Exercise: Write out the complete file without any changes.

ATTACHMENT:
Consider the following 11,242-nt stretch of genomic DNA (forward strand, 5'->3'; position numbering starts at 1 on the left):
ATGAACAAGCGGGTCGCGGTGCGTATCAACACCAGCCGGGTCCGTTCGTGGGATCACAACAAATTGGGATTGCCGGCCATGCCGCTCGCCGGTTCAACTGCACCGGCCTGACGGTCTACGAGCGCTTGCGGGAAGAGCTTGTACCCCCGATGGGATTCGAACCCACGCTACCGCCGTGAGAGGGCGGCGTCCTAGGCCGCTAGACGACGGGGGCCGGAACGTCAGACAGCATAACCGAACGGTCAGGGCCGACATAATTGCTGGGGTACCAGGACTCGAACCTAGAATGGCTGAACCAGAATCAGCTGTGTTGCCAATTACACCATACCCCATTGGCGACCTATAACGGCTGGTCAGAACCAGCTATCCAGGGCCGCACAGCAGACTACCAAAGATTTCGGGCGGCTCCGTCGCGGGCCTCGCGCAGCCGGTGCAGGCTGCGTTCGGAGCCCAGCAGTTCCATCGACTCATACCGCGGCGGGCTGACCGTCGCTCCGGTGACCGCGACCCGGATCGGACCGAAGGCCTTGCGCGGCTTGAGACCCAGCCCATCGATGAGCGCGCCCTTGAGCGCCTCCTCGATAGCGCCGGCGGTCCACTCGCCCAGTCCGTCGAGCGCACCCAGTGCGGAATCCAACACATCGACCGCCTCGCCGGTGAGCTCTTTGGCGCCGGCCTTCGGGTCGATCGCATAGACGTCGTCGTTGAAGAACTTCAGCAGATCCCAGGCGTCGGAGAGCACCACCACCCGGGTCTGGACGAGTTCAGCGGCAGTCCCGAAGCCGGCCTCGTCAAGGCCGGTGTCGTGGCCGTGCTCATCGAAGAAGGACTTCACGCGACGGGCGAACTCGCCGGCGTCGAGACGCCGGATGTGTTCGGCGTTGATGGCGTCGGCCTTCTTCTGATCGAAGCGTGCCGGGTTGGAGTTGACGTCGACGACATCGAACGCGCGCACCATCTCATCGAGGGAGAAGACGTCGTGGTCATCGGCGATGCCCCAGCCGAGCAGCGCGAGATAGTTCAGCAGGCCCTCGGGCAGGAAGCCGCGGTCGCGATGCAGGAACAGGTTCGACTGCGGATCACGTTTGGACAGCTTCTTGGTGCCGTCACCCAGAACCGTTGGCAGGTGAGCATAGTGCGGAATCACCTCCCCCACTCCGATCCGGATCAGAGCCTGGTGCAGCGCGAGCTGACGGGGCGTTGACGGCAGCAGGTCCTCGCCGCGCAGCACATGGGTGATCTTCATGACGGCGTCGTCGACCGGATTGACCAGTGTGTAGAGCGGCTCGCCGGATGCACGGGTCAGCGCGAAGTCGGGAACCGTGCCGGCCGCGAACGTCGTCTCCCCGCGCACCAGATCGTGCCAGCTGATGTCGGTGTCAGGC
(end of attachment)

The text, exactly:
Consider the following 11,242-nt stretch of genomic DNA (forward strand, 5'->3'; position numbering starts at 1 on the left):
ATGAACAAGCGGGTCGCGGTGCGTATCAACACCAGCCGGGTCCGTTCGTGGGATCACAACAAATTGGGATTGCCGGCCATGCCGCTCGCCGGTTCAACTGCACCGGCCTGACGGTCTACGAGCGCTTGCGGGAAGAGCTTGTACCCCCGATGGGATTCGAACCCACGCTACCGCCGTGAGAGGGCGGCGTCCTAGGCCGCTAGACGACGGGGGCCGGAACGTCAGACAGCATAACCGAACGGTCAGGGCCGACATAATTGCTGGGGTACCAGGACTCGAACCTAGAATGGCTGAACCAGAATCAGCTGTGTTGCCAATTACACCATACCCCATTGGCGACCTATAACGGCTGGTCAGAACCAGCTATCCAGGGCCGCACAGCAGACTACCAAAGATTTCGGGCGGCTCCGTCGCGGGCCTCGCGCAGCCGGTGCAGGCTGCGTTCGGAGCCCAGCAGTTCCATCGACTCATACCGCGGCGGGCTGACCGTCGCTCCGGTGACCGCGACCCGGATCGGACCGAAGGCCTTGCGCGGCTTGAGACCCAGCCCATCGATGAGCGCGCCCTTGAGCGCCTCCTCGATAGCGCCGGCGGTCCACTCGCCCAGTCCGTCGAGCGCACCCAGTGCGGAATCCAACACATCGACCGCCTCGCCGGTGAGCTCTTTGGCGCCGGCCTTCGGGTCGATCGCATAGACGTCGTCGTTGAAGAACTTCAGCAGATCCCAGGCGTCGGAGAGCACCACCACCCGGGTCTGGACGAGTTCAGCGGCAGTCCCGAAGCCGGCCTCGTCAAGGCCGGTGTCGTGGCCGTGCTCATCGAAGAAGGACTTCACGCGACGGGCGAACTCGCCGGCGTCGAGACGCCGGATGTGTTCGGCGTTGATGGCGTCGGCCTTCTTCTGATCGAAGCGTGCCGGGTTGGAGTTGACGTCGACGACATCGAACGCGCGCACCATCTCATCGAGGGAGAAGACGTCGTGGTCATCGGCGATGCCCCAGCCGAGCAGCGCGAGATAGTTCAGCAGGCCCTCGGGCAGGAAGCCGCGGTCGCGATGCAGGAACAGGTTCGACTGCGGATCACGTTTGGACAGCTTCTTGGTGCCGTCACCCAGAACCGTTGGCAGGTGAGCATAGTGCGGAATCACCTCCCCCACTCCGATCCGGATCAGAGCCTGGTGCAGCGCGAGCTGACGGGGCGTTGACGGCAGCAGGTCCTCGCCGCGCAGCACATGGGTGATCTTCATGACGGCGTCGTCGACCGGATTGACCAGTGTGTAGAGCGGCTCGCCGGATGCACGGGTCAGCGCGAAGTCGGGAACCGTGCCGGCCGCGAACGTCGTCTCCCCGCGCACCAGATCGTGCCAGCTGATGTCGGTGTCAGGC